Namibia is recognized as a global leader in conservation and nature-based rural development. Its State-run Community-Based Natural Resource Management Program (CBNRM) is a successful example of decentralizing natural resource management and recognizing the rights and development needs of local communities.
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A conceptual framework based on accounting principles of stocks, flows, and investment can be applied to natural capital, social and cultural capital, human capital and financial and physical capitals. Development and application of this framework can help to reveal the environmental, social and economic impacts and interactions of prevailing land use (or other management) practices, and provide a way of assessing the effectiveness of different programmes for achieving desired management objectives.
Ibis Rice is a scheme, active since 2007 in three Protected Areas in Northern Cambodia, whereby communities are incentivized to protect critical habitat through sales of a high-quality agricultural product. Under the scheme, farmers that abide by the rules, including agreed land-use plans and no-hunting laws, are able to sell their rice through the village committee, which is legally mandated to administer the land-use plan.
We’re on a mission to create 20% more green space in Australia’s urban areas by 2020.
The UNDP supported GEF financed project “Strengthening the Protected Area Network” (SPAN; from 2005-2012) used a number of strategies to secure sustainable financing for Namibia’s protected areas (PAs). The project undertook and successfully used a comprehensive economic analysis of the PA system to make the business case for increased investment in PAs. In addition it developed a concession management system compatible with the Government of the Republic of Namibia’s conservation and development objectives, significantly increasing the budget available for park management.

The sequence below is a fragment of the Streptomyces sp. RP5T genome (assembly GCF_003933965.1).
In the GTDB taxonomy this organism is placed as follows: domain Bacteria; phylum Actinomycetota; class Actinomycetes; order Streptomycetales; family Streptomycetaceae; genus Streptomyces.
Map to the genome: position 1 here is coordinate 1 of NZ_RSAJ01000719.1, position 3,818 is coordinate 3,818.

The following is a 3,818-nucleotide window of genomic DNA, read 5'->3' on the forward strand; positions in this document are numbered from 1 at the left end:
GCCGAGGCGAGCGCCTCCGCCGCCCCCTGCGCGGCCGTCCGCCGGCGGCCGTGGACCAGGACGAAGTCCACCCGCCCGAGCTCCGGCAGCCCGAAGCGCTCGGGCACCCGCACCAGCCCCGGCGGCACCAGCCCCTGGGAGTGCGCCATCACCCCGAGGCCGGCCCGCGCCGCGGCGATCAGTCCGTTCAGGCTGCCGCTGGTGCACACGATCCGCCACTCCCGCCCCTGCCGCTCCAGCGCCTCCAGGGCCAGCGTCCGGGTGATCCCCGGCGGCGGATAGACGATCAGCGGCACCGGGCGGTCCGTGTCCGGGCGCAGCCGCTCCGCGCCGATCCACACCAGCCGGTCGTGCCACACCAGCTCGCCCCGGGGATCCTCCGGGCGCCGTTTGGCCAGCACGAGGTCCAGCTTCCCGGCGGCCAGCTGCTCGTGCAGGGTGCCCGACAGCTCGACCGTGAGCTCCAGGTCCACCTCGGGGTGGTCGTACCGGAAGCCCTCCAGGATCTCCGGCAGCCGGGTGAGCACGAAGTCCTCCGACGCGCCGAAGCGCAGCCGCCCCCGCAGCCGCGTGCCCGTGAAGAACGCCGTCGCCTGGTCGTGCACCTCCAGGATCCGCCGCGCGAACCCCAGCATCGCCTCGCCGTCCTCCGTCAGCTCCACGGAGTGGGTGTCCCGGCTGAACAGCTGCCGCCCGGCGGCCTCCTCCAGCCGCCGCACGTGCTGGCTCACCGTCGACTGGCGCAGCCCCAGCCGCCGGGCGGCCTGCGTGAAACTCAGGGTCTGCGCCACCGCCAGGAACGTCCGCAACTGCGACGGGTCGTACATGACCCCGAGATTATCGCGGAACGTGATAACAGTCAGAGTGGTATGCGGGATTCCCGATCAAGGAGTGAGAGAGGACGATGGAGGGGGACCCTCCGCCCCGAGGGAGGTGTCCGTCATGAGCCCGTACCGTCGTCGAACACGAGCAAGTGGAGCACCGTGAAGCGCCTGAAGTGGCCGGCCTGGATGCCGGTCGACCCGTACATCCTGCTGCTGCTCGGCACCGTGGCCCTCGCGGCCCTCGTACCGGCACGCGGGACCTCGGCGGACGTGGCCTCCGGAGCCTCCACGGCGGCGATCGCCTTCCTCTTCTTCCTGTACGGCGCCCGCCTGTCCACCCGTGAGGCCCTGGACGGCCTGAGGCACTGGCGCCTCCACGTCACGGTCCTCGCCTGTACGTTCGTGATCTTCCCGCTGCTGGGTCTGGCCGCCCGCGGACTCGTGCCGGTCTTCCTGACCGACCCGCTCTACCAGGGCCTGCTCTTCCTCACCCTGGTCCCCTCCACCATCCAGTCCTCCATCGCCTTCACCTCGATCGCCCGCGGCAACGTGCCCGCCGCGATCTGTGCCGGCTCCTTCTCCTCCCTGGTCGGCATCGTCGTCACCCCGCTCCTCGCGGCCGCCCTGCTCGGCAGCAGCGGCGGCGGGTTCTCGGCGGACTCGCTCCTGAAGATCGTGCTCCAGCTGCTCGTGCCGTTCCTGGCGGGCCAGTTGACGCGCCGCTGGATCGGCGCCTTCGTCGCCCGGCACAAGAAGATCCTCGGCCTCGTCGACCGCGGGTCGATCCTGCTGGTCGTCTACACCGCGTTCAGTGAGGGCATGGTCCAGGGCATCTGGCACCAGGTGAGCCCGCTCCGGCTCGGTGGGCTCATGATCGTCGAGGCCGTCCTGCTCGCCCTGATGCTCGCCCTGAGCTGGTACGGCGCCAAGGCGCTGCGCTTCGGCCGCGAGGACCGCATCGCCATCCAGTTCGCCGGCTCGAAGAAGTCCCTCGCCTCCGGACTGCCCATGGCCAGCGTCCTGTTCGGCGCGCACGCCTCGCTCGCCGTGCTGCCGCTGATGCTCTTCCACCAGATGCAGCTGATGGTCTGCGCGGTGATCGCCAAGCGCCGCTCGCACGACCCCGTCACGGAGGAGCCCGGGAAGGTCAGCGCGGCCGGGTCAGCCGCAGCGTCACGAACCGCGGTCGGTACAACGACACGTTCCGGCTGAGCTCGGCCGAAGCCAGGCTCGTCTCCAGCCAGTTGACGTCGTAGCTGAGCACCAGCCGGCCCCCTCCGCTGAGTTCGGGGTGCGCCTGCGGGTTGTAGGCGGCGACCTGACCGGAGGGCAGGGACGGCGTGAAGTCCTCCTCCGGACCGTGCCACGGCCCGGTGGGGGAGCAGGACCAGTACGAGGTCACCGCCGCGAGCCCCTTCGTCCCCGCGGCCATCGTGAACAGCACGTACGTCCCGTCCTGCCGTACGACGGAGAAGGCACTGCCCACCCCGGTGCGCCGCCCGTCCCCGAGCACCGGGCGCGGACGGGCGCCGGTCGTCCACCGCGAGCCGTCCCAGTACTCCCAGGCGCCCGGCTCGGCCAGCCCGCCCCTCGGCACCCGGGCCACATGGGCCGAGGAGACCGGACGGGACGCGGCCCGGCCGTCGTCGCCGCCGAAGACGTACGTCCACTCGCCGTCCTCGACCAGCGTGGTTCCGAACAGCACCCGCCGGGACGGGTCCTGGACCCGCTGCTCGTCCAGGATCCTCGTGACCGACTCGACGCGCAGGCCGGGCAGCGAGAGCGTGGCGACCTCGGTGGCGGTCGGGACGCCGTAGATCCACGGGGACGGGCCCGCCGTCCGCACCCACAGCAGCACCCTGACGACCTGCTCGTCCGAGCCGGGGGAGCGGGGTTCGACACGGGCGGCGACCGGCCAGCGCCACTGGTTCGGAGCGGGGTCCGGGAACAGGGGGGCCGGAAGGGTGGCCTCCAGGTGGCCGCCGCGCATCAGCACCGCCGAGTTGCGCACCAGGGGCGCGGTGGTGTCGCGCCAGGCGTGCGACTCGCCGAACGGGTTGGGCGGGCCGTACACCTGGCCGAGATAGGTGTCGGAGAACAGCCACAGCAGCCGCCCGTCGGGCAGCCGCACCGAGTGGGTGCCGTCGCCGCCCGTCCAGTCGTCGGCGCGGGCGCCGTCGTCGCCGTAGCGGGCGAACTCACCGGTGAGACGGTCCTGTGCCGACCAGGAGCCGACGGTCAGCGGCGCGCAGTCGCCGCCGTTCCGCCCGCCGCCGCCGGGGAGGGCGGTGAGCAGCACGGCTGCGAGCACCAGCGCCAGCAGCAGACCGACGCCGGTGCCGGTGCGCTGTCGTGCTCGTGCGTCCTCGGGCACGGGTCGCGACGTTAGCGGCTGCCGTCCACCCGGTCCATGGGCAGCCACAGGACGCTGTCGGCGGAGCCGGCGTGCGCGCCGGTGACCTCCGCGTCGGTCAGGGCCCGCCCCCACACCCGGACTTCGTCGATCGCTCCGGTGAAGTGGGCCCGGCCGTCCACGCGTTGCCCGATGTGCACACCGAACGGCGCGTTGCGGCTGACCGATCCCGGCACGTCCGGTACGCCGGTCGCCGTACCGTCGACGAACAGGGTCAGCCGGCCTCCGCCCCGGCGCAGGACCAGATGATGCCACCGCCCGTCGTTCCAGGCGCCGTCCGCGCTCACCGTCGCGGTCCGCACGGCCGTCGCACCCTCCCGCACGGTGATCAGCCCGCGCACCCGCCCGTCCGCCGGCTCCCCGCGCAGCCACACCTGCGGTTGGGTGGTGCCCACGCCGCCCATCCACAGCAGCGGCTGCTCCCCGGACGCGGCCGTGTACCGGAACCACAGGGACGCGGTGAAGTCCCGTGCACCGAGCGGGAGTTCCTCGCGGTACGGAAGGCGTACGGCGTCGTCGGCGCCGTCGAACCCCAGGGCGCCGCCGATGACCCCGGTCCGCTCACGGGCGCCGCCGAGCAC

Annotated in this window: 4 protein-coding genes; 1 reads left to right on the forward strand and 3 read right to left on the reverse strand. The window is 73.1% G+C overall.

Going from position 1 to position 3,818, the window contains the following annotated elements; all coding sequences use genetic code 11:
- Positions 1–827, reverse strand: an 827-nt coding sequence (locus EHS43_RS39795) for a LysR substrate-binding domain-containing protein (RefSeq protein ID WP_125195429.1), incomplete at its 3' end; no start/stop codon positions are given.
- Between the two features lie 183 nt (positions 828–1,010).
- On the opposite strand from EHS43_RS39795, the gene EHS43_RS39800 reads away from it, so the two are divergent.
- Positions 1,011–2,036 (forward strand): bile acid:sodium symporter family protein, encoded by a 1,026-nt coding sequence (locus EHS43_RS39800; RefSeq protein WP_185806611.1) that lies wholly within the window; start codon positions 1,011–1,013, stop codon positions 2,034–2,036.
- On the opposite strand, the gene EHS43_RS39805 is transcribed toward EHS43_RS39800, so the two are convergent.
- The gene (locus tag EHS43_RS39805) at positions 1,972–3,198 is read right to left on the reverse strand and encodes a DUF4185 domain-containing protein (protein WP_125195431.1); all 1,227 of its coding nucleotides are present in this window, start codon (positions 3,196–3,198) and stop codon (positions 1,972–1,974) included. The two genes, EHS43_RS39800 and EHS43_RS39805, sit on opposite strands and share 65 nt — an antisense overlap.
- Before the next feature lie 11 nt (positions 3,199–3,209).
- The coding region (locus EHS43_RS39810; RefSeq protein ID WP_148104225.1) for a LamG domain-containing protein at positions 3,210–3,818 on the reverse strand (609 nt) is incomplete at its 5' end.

Australia has a growing national network of protected areas (PAs) known as the National Reserve System (NRS) which extends over two (of many) exceptional World Heritage Areas (WHAs) in Australia’s north east: the Great Barrier Reef (GBR) and the Wet Tropical Rainforests of Queensland (WT). Biodiversity conservation (under legal protections of varying strictness) and multiple uses (set out by zoning and related regulations) apply in both the GBR WHA and the WT WHA.
‘Wildlife-Friendly Ibis RiceTM’ is grown in the paddy fields of Preah Vihear province, on Cambodia’s Northern Plains. The Ibis RiceTM project aims to protect critically endangered birds and mammals, and prevent further loss of their habitat, which is being replaced by large and small-scale agriculture. Small-scale farmers from fifteen villages receive a price premium on their rice, in exchange for implementing conservation agreements. These limit the conversion of wetland areas to rice fields, and ban hunting of rare water birds.
The ongoing UNDP supported, GEF financed project “Namibia Protected Landscape Conservation Areas Initiative (NAM-PLACE)” establishes partnerships between national parks and private landholders, communal conservancies, and forests adjacent to the parks in an innovative approach to landscape-level habitat protection. These partnerships allow for the removal of fences, which increases territory accessible by wildlife and decreases pressure on the park habitats.
Australia’s National Landscapes programme was inspired by the need to make Australia’s wealth of protected areas digestible for visitors, to differentiate the best natural and cultural destinations and improve the delivery of their experiences. It provides a framework for regional partners to collaborate in considering new tourism projects, infrastructure needs, conservation impacts and marketing.
The "Kimberley to Cape Initiative" in Northern Australia is working across one quarter of a billion hectares of arguably the largest ecologically intact areas of tropical savannas, rivers and shallow seas in the world. It offers a globally significant opportunity in tropical conservation connectivity. The project aims to support development and conservation that enhances natural and cultural values and strengthens communities. Its key strategy is to establish an interconnected network of land of diverse tenures. It includes and links landscapes of particularly high conservation value, e.g.